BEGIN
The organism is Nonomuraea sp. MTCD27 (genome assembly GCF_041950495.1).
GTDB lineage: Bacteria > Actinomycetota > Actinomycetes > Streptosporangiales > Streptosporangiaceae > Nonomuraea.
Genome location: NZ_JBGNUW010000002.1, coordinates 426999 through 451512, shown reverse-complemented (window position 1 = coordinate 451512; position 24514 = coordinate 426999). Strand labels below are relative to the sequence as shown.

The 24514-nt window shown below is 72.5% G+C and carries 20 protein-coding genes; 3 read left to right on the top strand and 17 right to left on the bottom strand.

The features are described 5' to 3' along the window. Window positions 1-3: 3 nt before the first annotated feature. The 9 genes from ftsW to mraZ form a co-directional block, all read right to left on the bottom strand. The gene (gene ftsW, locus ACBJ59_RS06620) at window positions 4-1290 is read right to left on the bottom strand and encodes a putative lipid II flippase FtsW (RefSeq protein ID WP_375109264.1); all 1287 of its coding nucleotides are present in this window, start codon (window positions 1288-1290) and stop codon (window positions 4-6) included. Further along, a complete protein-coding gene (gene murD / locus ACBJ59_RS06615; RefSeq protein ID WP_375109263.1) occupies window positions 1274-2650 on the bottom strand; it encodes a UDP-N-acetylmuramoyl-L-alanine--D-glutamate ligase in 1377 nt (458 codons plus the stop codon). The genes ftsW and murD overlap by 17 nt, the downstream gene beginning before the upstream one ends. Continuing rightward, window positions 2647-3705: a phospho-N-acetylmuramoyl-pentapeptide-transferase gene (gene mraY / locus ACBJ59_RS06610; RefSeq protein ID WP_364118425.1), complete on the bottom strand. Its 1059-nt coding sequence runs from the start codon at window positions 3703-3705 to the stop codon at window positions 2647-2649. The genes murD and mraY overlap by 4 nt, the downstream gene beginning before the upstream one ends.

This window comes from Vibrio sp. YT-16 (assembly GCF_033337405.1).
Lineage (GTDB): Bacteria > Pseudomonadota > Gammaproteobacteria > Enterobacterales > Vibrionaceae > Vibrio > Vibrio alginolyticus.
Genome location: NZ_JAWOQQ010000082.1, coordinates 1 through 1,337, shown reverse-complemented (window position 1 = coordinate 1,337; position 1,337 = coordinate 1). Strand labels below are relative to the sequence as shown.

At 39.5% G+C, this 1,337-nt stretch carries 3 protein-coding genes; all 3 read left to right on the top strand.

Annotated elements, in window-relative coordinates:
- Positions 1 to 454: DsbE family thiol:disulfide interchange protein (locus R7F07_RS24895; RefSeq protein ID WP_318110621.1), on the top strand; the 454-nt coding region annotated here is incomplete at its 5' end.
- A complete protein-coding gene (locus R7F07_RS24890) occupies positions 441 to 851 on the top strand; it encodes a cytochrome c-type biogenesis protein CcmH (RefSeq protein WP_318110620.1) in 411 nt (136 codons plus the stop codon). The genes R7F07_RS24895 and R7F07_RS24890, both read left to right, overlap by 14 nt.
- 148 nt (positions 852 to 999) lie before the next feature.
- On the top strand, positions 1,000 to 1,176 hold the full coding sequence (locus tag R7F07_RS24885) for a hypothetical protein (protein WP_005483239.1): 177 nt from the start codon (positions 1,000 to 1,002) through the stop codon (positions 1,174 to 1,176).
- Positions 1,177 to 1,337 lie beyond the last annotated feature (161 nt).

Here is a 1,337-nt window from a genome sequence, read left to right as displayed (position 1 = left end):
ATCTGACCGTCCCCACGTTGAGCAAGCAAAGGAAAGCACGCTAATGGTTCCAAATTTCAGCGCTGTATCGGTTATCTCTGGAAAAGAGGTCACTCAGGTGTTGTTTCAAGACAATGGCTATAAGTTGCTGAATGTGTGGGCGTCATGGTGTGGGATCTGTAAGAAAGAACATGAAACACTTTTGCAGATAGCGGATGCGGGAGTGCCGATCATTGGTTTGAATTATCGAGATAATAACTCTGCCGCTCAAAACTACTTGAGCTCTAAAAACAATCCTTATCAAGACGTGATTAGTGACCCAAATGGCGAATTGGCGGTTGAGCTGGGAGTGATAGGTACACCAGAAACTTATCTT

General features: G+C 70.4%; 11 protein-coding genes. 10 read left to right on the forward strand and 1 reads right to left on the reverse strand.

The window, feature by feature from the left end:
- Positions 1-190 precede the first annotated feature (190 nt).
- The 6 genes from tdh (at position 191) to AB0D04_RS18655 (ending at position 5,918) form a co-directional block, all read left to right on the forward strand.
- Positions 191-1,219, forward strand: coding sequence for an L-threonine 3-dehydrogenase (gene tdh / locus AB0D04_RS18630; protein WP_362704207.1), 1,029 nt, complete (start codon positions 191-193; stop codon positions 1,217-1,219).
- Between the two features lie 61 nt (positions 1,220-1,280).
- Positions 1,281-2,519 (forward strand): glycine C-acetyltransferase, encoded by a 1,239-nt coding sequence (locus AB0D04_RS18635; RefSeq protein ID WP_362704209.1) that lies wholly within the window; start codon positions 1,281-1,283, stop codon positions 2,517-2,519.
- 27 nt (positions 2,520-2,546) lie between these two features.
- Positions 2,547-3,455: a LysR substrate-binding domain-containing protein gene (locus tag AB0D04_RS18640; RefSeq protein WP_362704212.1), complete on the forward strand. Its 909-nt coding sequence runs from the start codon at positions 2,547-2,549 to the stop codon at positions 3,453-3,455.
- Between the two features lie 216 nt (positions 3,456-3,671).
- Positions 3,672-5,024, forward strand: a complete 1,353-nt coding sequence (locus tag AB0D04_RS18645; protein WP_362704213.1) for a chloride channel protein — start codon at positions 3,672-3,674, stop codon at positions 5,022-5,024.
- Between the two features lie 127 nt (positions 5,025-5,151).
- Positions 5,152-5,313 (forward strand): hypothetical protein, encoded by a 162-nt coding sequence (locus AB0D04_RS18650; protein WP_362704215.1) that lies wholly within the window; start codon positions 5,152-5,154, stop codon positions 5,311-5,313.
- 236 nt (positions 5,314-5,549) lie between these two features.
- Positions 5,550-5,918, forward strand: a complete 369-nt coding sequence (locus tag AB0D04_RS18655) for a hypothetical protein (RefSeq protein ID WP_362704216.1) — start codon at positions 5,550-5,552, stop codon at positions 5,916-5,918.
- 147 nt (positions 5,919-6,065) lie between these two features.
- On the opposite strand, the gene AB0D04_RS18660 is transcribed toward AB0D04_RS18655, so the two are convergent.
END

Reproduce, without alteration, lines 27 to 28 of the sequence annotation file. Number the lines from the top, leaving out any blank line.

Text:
- Between the two features lie 216 nt (positions 3,456-3,671).
- Positions 3,672-5,024, forward strand: a complete 1,353-nt coding sequence (locus tag AB0D04_RS18645; protein WP_362704213.1) for a chloride channel protein — start codon at positions 3,672-3,674, stop codon at positions 5,022-5,024.